2018 Photos:

2018 Study Abroad - Seville

2017 Photos:

2017 Study Abroad - Seville

Elouise Cram and Victoria Pilgrim presented their research at the CLAC Conference
clac conferenceElouise Cram and Victoria Pilgrim attended the 10th Cultures and Languages Across the Curriculum (CLAC) Conference in Des Moines, Iowa (Drake University, October 21-22, 2016) to present their research on international education. Elouise and Victoria discussed the International Spanish Program and Internships in Seville, Spain offered at Clemson University and directed by Dr. Graciela Tissera. The CLAC Conference explores definitions and comprehensive strategies for infusing foreign language as well as intercultural skill sets and competencies for developing a global mindset throughout the curriculum. The 2016 theme — Developing Responsible Global Citizenship Through CLAC— emerges from Drake University’s longstanding commitment to provide “an exceptional learning environment that prepares students for meaningful personal lives, professional accomplishments, and responsible global citizenship.” As a site of innovation in practice and delivery, Drake University offers an appropriate venue for a lively discussion and debate about the future of languages in the curriculum, methods for promoting meaningful language use beyond the language classroom, and CLAC’s role in developing engaged and globally-minded citizens.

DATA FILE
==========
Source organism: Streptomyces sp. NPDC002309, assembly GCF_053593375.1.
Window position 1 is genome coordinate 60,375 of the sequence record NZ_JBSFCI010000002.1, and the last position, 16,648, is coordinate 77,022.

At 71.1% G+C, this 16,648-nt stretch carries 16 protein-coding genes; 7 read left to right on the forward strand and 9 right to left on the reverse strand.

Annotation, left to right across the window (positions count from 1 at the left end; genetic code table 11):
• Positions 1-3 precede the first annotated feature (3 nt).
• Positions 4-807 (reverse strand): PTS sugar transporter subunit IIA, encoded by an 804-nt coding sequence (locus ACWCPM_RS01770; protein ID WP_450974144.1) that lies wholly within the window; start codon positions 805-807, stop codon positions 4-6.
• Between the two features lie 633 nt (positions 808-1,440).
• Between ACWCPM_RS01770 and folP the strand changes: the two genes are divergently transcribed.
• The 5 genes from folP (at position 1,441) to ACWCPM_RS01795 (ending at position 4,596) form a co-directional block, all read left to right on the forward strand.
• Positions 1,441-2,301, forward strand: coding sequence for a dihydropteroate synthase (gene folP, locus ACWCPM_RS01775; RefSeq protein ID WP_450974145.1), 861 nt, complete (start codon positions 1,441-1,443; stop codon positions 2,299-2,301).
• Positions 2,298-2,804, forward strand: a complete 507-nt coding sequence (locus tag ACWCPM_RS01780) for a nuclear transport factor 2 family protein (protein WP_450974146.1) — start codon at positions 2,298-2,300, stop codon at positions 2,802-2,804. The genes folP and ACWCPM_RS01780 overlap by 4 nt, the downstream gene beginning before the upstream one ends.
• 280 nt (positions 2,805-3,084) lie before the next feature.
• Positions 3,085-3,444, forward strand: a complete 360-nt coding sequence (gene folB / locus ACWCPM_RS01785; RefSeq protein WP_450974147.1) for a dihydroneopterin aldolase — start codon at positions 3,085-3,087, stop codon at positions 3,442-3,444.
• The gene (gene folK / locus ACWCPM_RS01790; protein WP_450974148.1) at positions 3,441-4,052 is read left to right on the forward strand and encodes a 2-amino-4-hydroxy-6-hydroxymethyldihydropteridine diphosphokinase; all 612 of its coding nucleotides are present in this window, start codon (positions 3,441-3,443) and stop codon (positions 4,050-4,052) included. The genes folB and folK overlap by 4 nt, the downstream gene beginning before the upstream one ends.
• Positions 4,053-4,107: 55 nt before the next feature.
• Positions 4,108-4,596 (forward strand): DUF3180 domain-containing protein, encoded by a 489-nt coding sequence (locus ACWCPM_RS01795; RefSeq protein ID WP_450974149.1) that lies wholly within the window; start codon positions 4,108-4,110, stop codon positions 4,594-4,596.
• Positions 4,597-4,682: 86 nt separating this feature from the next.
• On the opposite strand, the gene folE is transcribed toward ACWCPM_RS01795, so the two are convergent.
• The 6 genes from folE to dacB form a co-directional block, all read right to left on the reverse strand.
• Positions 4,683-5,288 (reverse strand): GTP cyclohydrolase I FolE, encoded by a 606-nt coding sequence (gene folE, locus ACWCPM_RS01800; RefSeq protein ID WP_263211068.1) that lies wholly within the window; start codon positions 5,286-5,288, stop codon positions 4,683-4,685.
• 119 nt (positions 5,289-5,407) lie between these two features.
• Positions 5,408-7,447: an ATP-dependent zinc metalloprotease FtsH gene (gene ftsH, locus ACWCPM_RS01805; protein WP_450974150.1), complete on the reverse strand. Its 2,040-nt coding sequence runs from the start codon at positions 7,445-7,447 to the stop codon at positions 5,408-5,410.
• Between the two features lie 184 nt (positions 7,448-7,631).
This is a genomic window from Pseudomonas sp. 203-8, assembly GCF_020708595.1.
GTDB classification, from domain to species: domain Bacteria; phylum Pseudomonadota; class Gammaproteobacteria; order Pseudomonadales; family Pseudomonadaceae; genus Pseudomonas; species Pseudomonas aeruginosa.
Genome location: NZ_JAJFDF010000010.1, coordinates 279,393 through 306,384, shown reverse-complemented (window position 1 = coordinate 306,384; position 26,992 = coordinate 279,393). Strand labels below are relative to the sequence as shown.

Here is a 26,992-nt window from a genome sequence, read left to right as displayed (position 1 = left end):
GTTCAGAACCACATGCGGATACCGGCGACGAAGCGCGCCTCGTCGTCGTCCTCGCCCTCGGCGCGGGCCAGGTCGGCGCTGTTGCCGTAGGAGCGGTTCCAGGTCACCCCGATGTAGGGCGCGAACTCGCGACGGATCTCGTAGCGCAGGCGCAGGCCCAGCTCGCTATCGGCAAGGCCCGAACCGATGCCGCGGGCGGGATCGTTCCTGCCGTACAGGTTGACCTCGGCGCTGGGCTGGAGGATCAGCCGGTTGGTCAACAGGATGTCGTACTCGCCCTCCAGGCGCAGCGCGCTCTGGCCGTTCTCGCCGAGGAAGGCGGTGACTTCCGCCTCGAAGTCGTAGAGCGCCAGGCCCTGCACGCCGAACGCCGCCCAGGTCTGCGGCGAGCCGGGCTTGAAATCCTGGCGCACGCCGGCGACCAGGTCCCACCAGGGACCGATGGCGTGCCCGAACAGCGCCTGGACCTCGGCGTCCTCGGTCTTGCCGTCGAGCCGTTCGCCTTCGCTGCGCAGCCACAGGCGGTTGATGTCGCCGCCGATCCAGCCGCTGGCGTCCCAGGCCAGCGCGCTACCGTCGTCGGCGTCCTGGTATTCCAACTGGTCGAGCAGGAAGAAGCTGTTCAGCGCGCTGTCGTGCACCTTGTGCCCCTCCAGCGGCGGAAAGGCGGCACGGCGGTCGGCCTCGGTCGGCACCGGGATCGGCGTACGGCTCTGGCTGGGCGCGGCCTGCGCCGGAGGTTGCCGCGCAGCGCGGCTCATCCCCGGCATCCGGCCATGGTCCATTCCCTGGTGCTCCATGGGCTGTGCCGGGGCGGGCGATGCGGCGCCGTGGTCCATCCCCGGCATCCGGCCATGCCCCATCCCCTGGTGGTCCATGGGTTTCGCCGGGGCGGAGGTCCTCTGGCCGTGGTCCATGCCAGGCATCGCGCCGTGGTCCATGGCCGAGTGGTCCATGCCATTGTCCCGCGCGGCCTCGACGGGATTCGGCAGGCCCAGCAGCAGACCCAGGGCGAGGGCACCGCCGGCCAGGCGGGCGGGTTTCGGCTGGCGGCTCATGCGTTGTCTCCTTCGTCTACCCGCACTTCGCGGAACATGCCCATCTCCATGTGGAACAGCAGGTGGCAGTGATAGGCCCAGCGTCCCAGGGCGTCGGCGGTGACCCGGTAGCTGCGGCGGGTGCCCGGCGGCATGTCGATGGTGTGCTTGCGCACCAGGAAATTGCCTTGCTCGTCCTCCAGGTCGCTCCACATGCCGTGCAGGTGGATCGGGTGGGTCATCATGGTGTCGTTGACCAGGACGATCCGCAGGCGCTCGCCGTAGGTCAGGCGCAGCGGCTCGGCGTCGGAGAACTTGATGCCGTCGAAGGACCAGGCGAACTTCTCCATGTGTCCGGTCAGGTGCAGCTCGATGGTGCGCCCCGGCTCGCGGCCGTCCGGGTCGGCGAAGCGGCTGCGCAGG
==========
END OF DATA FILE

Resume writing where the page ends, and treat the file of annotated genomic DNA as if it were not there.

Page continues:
Photos from previous years:

Seville-2016-1 Seville-2016-2

Seville-2016-3 Seville-2016-4

Seville-2016-5 Seville-2016-6

spain spring 1 spain spring 2

spain spring 3 spain spring 4

spain spring 5 spain spring 6

spain spring 7 spain spring 8

spain spring 2015 9 spain spring 2015 10